…aren’t they the good guys?
How displacing local communities facilitates
subsequent extraction and pollution
The displacement of indigenous peoples and the alliance with polluting industries are connected, because the evictions of local people come together with or before industrial projects. Often zoning initiatives carve up existing ecosystems into areas for logging, mining and conservation through the same process, kicking communities out of both, as was the case in Rwanda.
Source: Hoare, “Integrating local peoples’ land-use practices in forest management in the Congo Basin.”
Once communities are removed from national parks, this completely transfers the control over the area to the government, which can later decide to pollute the area without any opposition by local traditional communities who depend on that ecosystem. Nairobi national park was cleared and created by the UK colonial government, and recently a highway and a railway, as well as hotels were built there. Virunga National park in the DRC was also created by the colonial government removing Indigenous peoples. But today the government approved to drill for oil in that park. Salonga National park, where a park run by WWF was the site of severe abuses by eco-guards, has also been earmarked by the government for drilling for oil.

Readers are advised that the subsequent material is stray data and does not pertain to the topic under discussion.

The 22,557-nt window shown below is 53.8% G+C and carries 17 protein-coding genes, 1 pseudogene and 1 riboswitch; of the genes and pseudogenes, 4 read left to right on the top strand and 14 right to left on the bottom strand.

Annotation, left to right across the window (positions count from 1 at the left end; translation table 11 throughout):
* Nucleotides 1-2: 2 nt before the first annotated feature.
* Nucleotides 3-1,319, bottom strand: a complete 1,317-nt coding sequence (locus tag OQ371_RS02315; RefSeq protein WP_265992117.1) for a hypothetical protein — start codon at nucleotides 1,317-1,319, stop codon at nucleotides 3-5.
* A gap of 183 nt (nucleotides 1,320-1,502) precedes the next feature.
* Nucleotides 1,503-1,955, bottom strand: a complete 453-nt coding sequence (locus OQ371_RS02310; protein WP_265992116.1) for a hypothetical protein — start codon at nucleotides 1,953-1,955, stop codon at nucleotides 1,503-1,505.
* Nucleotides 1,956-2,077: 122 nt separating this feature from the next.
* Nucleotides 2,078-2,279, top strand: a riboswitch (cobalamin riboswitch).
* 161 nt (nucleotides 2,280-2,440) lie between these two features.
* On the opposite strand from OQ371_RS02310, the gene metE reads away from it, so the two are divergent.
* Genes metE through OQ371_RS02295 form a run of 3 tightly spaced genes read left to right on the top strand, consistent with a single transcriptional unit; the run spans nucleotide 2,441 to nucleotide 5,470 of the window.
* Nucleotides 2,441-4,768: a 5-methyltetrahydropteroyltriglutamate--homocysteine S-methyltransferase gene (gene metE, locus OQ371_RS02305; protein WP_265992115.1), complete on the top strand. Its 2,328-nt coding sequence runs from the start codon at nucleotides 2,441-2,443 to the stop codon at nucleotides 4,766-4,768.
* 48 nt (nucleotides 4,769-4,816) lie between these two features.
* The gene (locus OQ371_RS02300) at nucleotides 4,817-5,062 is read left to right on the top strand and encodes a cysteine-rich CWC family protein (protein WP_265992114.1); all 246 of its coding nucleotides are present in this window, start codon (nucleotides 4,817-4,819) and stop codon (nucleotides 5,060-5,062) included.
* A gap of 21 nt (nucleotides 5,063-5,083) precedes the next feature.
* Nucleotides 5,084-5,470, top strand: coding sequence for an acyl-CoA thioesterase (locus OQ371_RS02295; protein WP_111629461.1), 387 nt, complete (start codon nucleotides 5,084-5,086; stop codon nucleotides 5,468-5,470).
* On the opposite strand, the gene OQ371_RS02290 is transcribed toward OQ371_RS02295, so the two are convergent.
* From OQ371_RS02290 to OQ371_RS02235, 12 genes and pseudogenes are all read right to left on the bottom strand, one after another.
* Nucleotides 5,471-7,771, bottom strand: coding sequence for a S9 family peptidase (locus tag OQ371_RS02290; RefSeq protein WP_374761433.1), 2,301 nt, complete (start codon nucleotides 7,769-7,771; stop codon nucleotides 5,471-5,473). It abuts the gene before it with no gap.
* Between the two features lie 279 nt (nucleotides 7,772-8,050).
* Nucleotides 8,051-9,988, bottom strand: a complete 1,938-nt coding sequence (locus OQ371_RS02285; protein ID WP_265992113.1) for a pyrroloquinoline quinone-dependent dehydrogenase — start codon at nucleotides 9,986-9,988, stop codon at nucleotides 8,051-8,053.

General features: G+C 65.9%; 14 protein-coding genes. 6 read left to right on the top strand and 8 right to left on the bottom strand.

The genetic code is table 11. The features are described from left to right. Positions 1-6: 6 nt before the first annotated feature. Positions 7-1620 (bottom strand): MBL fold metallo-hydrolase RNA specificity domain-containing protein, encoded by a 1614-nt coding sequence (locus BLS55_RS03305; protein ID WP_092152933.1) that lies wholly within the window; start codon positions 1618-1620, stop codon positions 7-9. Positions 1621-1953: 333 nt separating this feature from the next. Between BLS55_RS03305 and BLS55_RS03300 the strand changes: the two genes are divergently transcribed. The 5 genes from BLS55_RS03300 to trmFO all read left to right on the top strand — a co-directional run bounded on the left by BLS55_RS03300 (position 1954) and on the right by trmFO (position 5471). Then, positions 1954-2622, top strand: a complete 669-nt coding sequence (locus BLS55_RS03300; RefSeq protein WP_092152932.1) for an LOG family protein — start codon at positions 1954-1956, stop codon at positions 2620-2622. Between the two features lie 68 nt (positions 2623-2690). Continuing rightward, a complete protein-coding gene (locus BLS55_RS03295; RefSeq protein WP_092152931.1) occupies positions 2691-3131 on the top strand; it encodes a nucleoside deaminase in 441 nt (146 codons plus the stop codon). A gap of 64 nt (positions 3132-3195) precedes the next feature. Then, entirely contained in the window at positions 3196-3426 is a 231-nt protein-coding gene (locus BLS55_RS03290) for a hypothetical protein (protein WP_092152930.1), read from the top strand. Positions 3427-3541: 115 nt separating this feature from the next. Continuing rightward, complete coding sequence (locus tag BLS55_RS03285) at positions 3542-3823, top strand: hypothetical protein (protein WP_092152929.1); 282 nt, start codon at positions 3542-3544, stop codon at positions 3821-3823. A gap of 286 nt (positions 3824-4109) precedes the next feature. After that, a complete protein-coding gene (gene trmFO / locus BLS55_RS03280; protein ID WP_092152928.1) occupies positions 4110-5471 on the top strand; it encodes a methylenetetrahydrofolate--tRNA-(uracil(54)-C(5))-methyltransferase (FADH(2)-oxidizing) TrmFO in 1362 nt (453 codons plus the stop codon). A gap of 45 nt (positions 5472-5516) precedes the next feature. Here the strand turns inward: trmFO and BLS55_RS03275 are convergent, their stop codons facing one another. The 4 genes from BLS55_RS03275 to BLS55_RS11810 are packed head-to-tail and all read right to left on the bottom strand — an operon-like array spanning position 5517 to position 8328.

Sources: – Inogwabini, B.I. (2014).
“Conserving biodiversity in the Democratic Republic of Congo:
a brief history, current trends and insights for the future”.
Parks. 20 (2): 101−110. doi:10.2305/iucn.ch.2014.parks-20-2.bi.en.
– The Independent – WWF
In conclusion, the WWF, like many big fortress conservation agencies, is helping big companies to expand while harming local sustainable communities. Instead, they should be supporting indigenous peoples and local communities while opposing and resisting industry. Together, we must force them to change.